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United States v. Weaver

United States District Court, District Circuit

June 7, 2013



ELLEN SEGAL HUVELLE, United States District Judge.

Michael Anthony Weaver has moved to dismiss the fifty-two counts in the indictment that predate his arrest on November 19, 2012, alleging that the government has violated his right to a speedy trial by failing to make diligent efforts to arrest him after his indictment, which in turn resulted in a more than two and a half year delay between indictment and arrest.[1]


1. October 2009 Search through Indictment

The Bureau of Alcohol, Tobacco, Firearms & Explosives (“ATF”) began to investigate Weaver in July 2008, when he was identified through phone records obtained during an investigation of another suspected drug dealer in the District of Columbia. (See Transcript of Motions Hearing (“Tr.”) at 13, May 29, 2013.) After a year-long investigation, law enforcement obtained and executed a search warrant for Mr. Weaver’s residence at 603 L Street, NE on October 21, 2009. (See Government’s Omnibus Response to Defendant’s Legal Motions (“Gov’t Opp.”) at 3 [ECF No. 26].) Weaver was not present during the search but law enforcement left a search warrant return in the apartment indicating the items that had been seized, which included marijuana, drug packaging materials, U.S. currency, and documents. (See id. at 6; Tr. at 22.)

The next day, Weaver emptied his three bank accounts at Wachovia Bank, withdrawing approximately $20, 000 and closing all accounts. (See Tr. at 24.) On October 23, 2009, attorney Harry Tun contacted both ATF Special Agent Green and Assistant U.S. Attorney Courtney Spivey Urschel, claiming that the defendant had retained Tun to represent him. (See Id . at 29; Government Hearing Exhibit (“Gov’t Hearing Ex.”) 9B at 4.) On the same date, Weaver sold a car to CarMax for $8, 000 in cash. (See Tr. at 26.) On October 30, 2009, Agent Green was contacted by another attorney, Ross Hecht, who also claimed that he represented Weaver. (See Tr. at 30; Gov’t Hearing Ex. 9B at 5.)

While it cannot be determined exactly when Weaver left the L Street apartment, it is undisputed that he was no longer living there in early 2010 (if not before), and that he moved to 203 R Street, N.W. in early 2010 and continued to reside at that address until the summer of 2012, when a flood destroyed his basement apartment.[2] (See Defendant’s Hearing Exhibits (“Def. Hearing Exs.”) 4, 5; Tr. at 115-18.) Nonetheless, Weaver filed reports dated February 5 and April 2, 2010, with his probation officer indicating that he still lived at 603 L Street, NE. (See Gov’t Hearing Ex. 4.)[3] The reports he filed with probation on February 5 and April 2, 2010 also indicated that he still had an open bank account at Wachovia, although he had previously closed that account. (See Gov’t Hearing Exs. 4, 5.) Weaver stopped reporting by phone and in person to his probation officer in mid-March (see Probation Chronological Record Report, Def. Hearing Ex. 3), and on March 22, 2010, the probation officer tried but was unable to reach Weaver by phone. (See id.)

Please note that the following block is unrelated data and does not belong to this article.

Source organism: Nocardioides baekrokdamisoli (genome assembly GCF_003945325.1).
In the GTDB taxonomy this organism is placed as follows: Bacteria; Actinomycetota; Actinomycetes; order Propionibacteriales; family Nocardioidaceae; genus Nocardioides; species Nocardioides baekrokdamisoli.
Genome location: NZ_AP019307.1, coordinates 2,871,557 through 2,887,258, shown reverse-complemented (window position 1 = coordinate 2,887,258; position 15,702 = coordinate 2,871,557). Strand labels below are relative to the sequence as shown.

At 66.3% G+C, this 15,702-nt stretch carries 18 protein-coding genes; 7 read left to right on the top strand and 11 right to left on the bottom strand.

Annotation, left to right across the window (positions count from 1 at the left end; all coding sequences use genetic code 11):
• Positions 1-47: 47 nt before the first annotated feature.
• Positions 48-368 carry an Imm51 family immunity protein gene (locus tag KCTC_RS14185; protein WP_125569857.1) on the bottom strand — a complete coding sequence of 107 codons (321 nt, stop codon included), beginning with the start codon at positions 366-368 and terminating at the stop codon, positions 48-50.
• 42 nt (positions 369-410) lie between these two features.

On April 13, 2010, a magistrate judge of this Court issued an arrest warrant, and on April 15, 2010, Weaver was indicted. (See Gov’t Opp. at 9.) Also, on April 15, 2010, an arrest warrant was issued based on Weaver’s violation of the terms of his supervised release in the Eastern District of Virginia. (See id. at 10.)

2. The Government’s Efforts to Arrest Weaver

Immediately following Weaver’s indictment and the issuance of the two arrest warrants, ATF agents made efforts to arrest him. On April 20, 2010, they went to 603 L Street, NE, the address that he had continued to use in probation reports as late as April 2, 2010. (See Tr. at 33.) The agents learned from the couple who lived at that address that Weaver was no longer residing there. (See id.) Agents went by six or seven other addresses associated with Weaver, including the addresses of his children or the mother of his children. (See id.) The visits were made both during the day and at night. (See id.) Agent Green recalls speaking with someone at one of the addresses, but not at any of the other addresses, where they simply looked for Weaver or any family members, any activity, or one of the vehicles believed to be Weaver’s. (See id. at 34.) The arrest warrant was also put into NCIC, the national crime database maintained by the FBI, on the day it was issued, as well as the Treasury Enforcement Communication System (“TECS”). (See id.) Agent Green notified Weaver’s probation officer about the arrest warrant and asked that Weaver be called in. (See id. at 43; Gov’t Hearing Ex. 9B at 8.) There is no evidence in the record as to whether Weaver’s probation officer tried to reach him after the indictment.